Backlog Burning 2022
I wrote some posts about Tildes Backlog Burner event for 2020 - here is the tag to read all the articles, past, present, and future - and it ran again this past february. I took part, and wrote a bit about some games I've tried out this past month.
This game hits a lot of good notes for me. There's lots of story to explore, lots of lore to learn, lots of weird shit happening all over the place. If you're looking for a top-down, original GTA style, steampunk, gothic cosmic horror rpg where you pilot a steam engine through space, then this is the game for you.
This game is a sequel, and I have not played the original. That has not been a problem; I don't think that I am lost as a result, though I have, at times, felt lost, but that's because I have been well and truly lost because of the aforementioned piloting a steam engine through space. It's notable that I'm pretty sure that the maps are unique to your playthrough, so you can't just look up where specific ports are, which contributes to sometimes feeling lost. In this case, the ability to feel lost is a definite plus.
The art style is good, the story is good, piloting a flying steam engine through an alternate world filled with sky monsters is great. One other great thing is that the game has "rolls" for a lot of the RPG elements, but thus far I have not experienced any story elements being locked behind those rolls, which is something that really turned me off Disco Elysium. If you fail a roll, instead of just not progressing, you do whatever you were doing badly and there is a drawback; you often lose some of a particular resource - there are several that you must balance, being fuel, supplies, terror, nightmares, crew - and you are left dealing with the consequence. For example, if your Nightmare level is sufficiently high, you may have a terrible nightmare, that you have to try to deal with emotionally; if you succeed, you may increase your Terror level; if you fail, you may increase the Terror level, or decide you have to turn on more lights, which burns more fuel.
There is also an option to play "Legacy" mode, which means that if you die - and there are a plethora of ways to do that - then your captain is capital-D Dead forever, but luckily bequeaths quests and some relevant items to a new captain. On my first run, I didn't quite get it, and I started again, and thus far my new captain has not died.
Overall, this is a delight. I recommend it without reservation if you like RPGs, especially if you have any interest in cosmic horror or steampunk.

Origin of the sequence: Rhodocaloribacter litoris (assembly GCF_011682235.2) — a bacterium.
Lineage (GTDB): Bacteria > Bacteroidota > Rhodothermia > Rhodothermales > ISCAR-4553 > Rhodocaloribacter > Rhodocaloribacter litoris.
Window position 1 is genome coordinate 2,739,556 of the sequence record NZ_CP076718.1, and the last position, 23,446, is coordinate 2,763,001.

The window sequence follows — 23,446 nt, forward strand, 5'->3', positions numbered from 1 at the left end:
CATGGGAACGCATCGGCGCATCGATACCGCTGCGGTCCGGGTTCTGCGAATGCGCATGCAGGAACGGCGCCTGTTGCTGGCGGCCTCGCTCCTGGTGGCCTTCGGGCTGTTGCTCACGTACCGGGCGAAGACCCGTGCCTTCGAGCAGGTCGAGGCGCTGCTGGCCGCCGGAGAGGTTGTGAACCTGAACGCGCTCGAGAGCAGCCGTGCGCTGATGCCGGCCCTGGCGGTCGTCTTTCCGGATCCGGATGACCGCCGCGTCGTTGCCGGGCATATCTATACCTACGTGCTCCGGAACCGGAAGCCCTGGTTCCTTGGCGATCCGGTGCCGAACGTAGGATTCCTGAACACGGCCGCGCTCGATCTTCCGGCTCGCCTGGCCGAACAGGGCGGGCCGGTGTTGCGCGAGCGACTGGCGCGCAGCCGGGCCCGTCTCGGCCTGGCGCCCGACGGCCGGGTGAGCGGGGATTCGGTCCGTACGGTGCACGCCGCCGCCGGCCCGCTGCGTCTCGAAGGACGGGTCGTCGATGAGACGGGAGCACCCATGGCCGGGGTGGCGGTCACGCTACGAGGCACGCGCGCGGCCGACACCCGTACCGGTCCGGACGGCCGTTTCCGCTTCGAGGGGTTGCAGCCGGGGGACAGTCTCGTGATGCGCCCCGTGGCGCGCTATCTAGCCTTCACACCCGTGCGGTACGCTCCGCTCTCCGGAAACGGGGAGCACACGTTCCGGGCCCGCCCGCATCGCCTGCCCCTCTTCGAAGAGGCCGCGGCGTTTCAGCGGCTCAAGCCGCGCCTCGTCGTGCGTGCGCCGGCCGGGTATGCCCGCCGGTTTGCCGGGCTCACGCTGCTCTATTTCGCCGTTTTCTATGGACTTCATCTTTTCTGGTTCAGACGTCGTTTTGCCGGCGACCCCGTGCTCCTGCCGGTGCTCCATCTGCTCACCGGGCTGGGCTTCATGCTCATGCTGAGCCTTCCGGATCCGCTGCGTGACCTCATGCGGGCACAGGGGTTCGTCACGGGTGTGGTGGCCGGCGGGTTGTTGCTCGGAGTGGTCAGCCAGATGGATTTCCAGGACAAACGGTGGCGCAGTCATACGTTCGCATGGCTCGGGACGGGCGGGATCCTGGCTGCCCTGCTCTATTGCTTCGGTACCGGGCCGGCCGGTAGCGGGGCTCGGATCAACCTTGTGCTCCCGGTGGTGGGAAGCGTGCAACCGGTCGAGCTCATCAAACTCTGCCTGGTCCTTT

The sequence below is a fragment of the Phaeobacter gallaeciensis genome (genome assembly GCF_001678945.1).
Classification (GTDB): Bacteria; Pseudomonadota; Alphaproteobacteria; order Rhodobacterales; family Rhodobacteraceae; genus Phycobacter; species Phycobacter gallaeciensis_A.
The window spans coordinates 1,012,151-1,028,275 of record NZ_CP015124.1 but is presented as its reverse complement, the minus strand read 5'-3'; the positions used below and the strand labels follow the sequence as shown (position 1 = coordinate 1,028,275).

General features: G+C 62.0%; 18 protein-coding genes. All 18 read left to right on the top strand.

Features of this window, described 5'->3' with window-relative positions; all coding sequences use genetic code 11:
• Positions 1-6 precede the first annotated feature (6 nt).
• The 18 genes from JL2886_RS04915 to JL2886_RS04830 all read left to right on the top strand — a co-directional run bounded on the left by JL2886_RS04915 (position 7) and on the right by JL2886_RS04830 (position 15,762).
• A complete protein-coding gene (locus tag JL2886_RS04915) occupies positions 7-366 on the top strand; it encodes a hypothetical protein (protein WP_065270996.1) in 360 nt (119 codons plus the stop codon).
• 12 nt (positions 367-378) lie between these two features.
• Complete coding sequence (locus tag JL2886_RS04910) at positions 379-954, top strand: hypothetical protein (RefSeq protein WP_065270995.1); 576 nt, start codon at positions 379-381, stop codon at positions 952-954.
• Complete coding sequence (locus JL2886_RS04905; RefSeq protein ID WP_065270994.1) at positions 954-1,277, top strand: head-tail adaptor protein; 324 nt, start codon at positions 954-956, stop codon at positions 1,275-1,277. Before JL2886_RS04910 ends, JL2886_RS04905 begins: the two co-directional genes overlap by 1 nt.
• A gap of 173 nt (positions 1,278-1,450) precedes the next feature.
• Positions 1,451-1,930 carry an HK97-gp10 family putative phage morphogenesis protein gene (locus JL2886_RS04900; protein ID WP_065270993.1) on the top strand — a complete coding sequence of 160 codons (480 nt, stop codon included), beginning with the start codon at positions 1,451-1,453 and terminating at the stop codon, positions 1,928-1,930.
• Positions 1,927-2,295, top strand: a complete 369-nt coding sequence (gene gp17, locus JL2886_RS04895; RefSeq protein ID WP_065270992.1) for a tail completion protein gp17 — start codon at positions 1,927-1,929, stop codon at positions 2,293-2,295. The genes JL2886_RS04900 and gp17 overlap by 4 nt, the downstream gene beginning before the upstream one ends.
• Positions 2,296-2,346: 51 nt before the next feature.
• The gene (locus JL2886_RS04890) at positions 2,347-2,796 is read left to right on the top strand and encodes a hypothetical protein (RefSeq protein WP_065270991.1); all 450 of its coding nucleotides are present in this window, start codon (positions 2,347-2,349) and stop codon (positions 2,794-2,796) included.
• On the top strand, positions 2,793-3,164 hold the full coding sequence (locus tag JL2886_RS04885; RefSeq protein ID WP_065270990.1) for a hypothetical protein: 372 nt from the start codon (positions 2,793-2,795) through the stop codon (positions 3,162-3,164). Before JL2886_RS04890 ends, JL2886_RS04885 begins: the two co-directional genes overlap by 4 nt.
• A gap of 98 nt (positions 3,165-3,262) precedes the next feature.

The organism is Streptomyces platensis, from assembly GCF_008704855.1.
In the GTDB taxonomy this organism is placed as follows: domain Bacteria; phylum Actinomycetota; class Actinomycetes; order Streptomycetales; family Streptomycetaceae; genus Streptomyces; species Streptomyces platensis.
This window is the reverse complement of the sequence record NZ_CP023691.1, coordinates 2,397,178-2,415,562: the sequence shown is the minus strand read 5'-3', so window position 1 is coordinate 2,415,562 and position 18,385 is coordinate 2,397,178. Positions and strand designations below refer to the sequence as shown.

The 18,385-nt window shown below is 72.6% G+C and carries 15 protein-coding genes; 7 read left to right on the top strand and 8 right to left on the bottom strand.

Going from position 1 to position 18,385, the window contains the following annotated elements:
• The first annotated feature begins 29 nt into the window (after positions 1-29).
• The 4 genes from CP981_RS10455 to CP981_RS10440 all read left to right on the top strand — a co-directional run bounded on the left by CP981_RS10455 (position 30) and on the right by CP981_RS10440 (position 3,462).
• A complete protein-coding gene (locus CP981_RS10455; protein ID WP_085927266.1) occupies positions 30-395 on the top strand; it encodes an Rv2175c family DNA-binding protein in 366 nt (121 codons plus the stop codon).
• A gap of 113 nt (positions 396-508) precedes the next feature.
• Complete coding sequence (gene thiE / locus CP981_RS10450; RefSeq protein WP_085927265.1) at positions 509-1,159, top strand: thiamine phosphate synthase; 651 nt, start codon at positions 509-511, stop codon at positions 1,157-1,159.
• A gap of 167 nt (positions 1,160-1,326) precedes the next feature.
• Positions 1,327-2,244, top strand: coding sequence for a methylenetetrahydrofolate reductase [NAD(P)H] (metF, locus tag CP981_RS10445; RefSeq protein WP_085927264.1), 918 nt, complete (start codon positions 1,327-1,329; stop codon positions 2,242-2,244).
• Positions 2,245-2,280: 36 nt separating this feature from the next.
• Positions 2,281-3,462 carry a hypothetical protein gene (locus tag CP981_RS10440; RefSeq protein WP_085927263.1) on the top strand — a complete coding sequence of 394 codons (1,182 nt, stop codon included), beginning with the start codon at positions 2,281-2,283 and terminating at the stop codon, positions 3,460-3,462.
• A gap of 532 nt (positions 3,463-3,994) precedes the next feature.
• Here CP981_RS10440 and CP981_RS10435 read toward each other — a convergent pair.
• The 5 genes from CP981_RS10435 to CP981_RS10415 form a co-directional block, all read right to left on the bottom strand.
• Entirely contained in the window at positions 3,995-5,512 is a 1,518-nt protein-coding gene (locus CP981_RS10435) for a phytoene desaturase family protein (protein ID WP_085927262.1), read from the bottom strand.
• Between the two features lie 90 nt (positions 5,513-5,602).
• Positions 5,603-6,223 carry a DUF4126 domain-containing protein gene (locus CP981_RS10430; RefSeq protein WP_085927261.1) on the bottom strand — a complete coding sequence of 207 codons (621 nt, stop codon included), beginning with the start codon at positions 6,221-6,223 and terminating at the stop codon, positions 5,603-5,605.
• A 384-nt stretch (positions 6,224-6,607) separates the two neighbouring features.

My son requested that I try out Hydroneer, which is a mining sandbox game where you dig for ore and gems to get money to more efficiently dig for ore and gems to get money to more efficiently... well you get the idea. My son's enjoyment probably stems from some Let's Game It Out videos - he loves that channel - and he really likes to try out game-breaking things that he sees, so one of the first things we did was try to find a way to generate "infinite money" by blowing up fish. It did technically work, but it was time-consuming; I ended up spending some time showing him another "hack" to get infinite money, which was just selling the fish instead of blowing it up.
There isn't currently any multiplayer, so when we play "together" we're just playing two single player games near each other, but it's still fun to do that. We've both got little mining setups, and he has liked showing me the ropes, being the one who knows the game a bit more.
It's a cute game - the world is nice, there's stuff to try to figure out, you can make custom houses and crafting areas. The mining itself is a bit grindy, though after some time you don't really mine anymore anyways. It's a cool indie game, and the guy who made it is pretty active with the community and quite approachable. It's well worth the 9 bucks I think I spent on it.
I also experienced - note I do not use the term "played" - The Beginner's Guide, which is a game by the creator of The Stanley Parable. I may not have been in the right headspace for this; it took about 90 minutes, and it is not really a game, but something you work through with the narrator. The Stanley Parable is a 5✭ game for me, so I guess I did have some level of expectation, but the experience overall was... well I think that giving this a rating as a game is almost orthogonal to the point. There are youtube videos that are playthroughs of the game, and you will get exactly the same experience out of watching those playthroughs as you will get from having the game and doing it yourself, so I would recommend doing that if you are interested, unless you want to spend the 11 bucks to support the creator, which is also a good idea.
This game is delightful and cute, and I do not mean that in any way negatively. It is not particularly deep - you will not get hours of gameplay out of it (I mean that literally, less than 120 minutes of time, total), but playing through is fun. This scratched a Stanley Parable itch that I had that The Beginner's Guide did not. Voice acting was great, the concept is fun, and it's free, so pick it up and try it out.